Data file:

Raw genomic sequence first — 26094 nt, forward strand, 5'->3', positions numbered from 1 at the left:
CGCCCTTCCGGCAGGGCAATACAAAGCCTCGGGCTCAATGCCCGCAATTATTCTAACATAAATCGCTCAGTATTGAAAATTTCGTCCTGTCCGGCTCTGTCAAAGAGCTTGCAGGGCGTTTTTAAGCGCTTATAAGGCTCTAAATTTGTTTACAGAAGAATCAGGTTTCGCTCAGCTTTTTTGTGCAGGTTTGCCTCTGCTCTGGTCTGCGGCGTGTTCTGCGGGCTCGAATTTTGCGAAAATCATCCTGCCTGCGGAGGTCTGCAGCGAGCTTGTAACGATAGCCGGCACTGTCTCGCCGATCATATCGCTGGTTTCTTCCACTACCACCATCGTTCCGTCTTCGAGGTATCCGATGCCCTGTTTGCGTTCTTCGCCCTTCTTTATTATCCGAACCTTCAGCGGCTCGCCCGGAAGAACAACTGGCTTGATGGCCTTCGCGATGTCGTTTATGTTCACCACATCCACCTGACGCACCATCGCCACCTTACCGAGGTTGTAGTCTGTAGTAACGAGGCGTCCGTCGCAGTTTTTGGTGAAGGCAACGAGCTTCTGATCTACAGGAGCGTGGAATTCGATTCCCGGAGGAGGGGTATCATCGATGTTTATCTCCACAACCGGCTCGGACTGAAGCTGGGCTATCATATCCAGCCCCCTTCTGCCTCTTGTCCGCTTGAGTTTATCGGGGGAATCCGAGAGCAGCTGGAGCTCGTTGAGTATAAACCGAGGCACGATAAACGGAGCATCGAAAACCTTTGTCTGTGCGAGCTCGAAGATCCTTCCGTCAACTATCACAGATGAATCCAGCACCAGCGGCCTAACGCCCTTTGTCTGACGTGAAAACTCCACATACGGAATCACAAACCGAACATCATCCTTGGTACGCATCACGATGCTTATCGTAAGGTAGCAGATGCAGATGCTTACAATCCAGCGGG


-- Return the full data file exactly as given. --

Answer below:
Raw genomic sequence first — 26094 nt, forward strand, 5'->3', positions numbered from 1 at the left:
CGCCCTTCCGGCAGGGCAATACAAAGCCTCGGGCTCAATGCCCGCAATTATTCTAACATAAATCGCTCAGTATTGAAAATTTCGTCCTGTCCGGCTCTGTCAAAGAGCTTGCAGGGCGTTTTTAAGCGCTTATAAGGCTCTAAATTTGTTTACAGAAGAATCAGGTTTCGCTCAGCTTTTTTGTGCAGGTTTGCCTCTGCTCTGGTCTGCGGCGTGTTCTGCGGGCTCGAATTTTGCGAAAATCATCCTGCCTGCGGAGGTCTGCAGCGAGCTTGTAACGATAGCCGGCACTGTCTCGCCGATCATATCGCTGGTTTCTTCCACTACCACCATCGTTCCGTCTTCGAGGTATCCGATGCCCTGTTTGCGTTCTTCGCCCTTCTTTATTATCCGAACCTTCAGCGGCTCGCCCGGAAGAACAACTGGCTTGATGGCCTTCGCGATGTCGTTTATGTTCACCACATCCACCTGACGCACCATCGCCACCTTACCGAGGTTGTAGTCTGTAGTAACGAGGCGTCCGTCGCAGTTTTTGGTGAAGGCAACGAGCTTCTGATCTACAGGAGCGTGGAATTCGATTCCCGGAGGAGGGGTATCATCGATGTTTATCTCCACAACCGGCTCGGACTGAAGCTGGGCTATCATATCCAGCCCCCTTCTGCCTCTTGTCCGCTTGAGTTTATCGGGGGAATCCGAGAGCAGCTGGAGCTCGTTGAGTATAAACCGAGGCACGATAAACGGAGCATCGAAAACCTTTGTCTGTGCGAGCTCGAAGATCCTTCCGTCAACTATCACAGATGAATCCAGCACCAGCGGCCTAACGCCCTTTGTCTGACGTGAAAACTCCACATACGGAATCACAAACCGAACATCATCCTTGGTACGCATCACGATGCTTATCGTAAGGTAGCAGATGCAGATGCTTACAATCCAGCGGG